Aigen (Salzburg)

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The Aigen district

Aigen ( Bavarian : Óang ) is located on the south-eastern edge of the city of Salzburg and is one of the most expensive residential districts in the state capital . The district of Aigen has an area of ​​355.6 hectares and around 10,000 residents. Celebrities such as the Porsche and Piëch families , Franz Beckenbauer and Renate Thyssen-Henne live in the posh quarter .

The independent local community of Aigen, constituted from the village of Aigen from 1850, was created from the area of ​​the parish vicariate of Aigen and incorporated partly on July 1, 1935 and entirely on January 1, 1939 into the city of Salzburg and partly to Elsbethen.


To the north of Aigen is the Parsch district , with Nesselthalergasse and the green space around the old farm Jägergut and the Fischbachvilla west of the railway line forming the border to Parsch, and east of the same the Preuschenpark around Abfalterhof and Maria-Cebotari-Strasse. The Salzach forms a natural border in the west and the Gaisberg in the east .


About the name: aigen , Old High German eigan means "have, to have" and as a noun it primarily refers to (inherited) property or free ownership. The "property" means in Middle High German the free property right. An Aigner is therefore a free, non-taxable farmer.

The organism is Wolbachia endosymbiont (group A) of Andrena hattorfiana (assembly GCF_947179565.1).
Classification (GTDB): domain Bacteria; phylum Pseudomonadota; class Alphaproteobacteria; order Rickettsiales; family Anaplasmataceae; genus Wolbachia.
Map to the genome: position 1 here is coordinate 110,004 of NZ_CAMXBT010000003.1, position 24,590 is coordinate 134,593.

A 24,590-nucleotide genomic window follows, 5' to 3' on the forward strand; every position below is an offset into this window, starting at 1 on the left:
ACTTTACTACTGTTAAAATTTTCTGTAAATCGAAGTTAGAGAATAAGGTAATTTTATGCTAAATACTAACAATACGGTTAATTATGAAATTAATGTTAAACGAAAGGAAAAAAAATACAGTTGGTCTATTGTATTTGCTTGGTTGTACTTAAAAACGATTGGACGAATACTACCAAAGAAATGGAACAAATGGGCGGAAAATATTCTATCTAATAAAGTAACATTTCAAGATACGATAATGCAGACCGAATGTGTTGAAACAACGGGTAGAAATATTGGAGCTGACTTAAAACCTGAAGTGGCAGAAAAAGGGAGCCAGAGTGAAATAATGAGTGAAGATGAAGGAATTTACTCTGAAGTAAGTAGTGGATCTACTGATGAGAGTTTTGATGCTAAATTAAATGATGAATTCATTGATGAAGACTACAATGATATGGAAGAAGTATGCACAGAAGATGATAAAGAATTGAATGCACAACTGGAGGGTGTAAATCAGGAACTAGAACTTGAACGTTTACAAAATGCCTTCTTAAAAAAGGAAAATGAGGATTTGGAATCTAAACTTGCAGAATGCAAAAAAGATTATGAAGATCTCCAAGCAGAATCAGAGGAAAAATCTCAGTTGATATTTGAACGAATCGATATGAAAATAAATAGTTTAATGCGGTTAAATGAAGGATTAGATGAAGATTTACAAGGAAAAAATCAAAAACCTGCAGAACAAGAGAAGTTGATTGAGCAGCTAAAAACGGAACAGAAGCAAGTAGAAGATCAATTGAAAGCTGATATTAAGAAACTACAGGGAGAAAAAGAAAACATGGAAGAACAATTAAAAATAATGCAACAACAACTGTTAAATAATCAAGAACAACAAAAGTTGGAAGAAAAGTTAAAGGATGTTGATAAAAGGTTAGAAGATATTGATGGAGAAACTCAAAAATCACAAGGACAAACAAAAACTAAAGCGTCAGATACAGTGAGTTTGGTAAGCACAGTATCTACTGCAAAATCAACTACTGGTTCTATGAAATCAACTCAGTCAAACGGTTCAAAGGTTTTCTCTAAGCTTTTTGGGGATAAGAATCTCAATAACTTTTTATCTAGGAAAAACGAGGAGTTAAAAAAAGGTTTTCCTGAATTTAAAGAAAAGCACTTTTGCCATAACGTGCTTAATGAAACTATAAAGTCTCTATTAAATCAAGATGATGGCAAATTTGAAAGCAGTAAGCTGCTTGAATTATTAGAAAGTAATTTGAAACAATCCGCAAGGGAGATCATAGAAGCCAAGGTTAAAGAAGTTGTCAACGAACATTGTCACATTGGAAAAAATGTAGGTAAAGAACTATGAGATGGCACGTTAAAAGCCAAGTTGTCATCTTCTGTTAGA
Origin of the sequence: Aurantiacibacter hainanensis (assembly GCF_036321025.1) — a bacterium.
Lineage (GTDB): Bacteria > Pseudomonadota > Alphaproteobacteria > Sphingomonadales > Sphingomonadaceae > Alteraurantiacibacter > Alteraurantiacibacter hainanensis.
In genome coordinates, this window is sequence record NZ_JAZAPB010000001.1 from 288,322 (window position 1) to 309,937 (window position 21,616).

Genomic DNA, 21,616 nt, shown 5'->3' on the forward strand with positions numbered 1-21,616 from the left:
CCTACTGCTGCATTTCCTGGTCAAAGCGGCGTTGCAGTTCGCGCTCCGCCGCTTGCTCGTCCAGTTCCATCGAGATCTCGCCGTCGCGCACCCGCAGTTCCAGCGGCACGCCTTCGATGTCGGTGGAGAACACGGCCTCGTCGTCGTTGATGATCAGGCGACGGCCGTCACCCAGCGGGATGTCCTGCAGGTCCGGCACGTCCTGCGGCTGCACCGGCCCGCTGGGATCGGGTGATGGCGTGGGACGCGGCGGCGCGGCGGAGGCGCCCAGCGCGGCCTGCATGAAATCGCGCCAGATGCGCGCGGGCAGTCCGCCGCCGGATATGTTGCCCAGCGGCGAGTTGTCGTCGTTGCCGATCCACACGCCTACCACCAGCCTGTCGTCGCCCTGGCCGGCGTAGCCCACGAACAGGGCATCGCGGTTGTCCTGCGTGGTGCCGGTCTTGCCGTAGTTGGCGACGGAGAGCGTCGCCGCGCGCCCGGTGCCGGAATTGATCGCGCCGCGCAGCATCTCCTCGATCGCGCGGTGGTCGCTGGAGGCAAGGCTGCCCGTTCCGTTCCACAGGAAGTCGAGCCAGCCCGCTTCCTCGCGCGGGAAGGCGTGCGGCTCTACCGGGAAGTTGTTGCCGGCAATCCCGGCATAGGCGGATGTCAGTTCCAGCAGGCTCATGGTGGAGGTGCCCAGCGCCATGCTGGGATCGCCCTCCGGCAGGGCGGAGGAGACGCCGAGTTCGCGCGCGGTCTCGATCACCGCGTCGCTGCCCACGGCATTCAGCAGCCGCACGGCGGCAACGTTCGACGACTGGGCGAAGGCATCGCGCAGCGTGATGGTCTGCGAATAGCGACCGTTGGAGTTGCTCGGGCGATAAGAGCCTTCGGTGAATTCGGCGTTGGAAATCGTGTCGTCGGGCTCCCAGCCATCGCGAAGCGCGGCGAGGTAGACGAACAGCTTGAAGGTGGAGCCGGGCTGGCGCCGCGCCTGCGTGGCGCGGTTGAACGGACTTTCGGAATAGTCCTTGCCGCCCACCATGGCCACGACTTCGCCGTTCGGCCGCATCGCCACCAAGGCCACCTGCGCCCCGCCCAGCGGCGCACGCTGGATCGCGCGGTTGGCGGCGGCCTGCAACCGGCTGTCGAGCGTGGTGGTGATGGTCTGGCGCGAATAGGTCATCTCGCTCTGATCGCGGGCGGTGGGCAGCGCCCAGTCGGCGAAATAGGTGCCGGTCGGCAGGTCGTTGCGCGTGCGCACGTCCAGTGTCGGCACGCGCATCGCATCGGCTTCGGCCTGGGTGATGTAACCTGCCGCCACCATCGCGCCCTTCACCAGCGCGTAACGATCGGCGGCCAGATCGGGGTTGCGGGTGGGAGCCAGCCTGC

Aigen is essentially a residential area. The majority of these villas with their large parks were built between 1850 and 1914. After the turmoil of the Viennese Revolution of 1848 and especially after the construction of the southern railway, a spirit of optimism in Salzburg led to hectic building activity. The wealthiest citizens wanted to live in Aigen as a status symbol. Famous villas are the Grünbichlhof (built in 1855), the Villa Schmederer (inherited in 1887), the villas Honsig and Erlenburg , and above all the Villa Walburga (built in 1863), which was rebuilt in 1883 and then called Villa Lamberg and which was named after one in 1924 Renewed renovation as the Trapp-Villa achieved fame - not least because of the film The Sound of Music . The well-known Trapp family lived in this villa, which included an extensive park and an agricultural area, until they emigrated in 1938. SS leader Heinrich Himmler lived in the confiscated house from 1939 to 1945 . In 1953 the Congregation of the Missionaries of the Precious Blood purchased this villa.

Culture and sights

See also:  List of listed objects in Aigen

Aigner Church

Aigen Parish Church (Salzburg)

The church, which was first mentioned in 1411 as part of a renovation and is consecrated to St. John the Baptist, was a branch of the cathedral parish until 1852 . Until 1689 it was a purely Gothic church. In the years before 1691 it was converted to Baroque style, and the first Baroque high altar followed in 1717. The church became its own parish in 1852. Between 1909 and 1911 the Aigner Kirchlein, after it no longer met the requirements of a parish church in any way, was rotated around its own axis in a complete reconstruction according to the plans of Franz Wagner and thus significantly expanded. In 1969 the church was restored under the diocesan architect Pierich. In 2003 a new organ was built by the Strasbourg organ builder Gaston Kern with the assistance of the organist Stephan Aichinger. The “ Silbermann organ” is a rarity in the Salzburg organ landscape.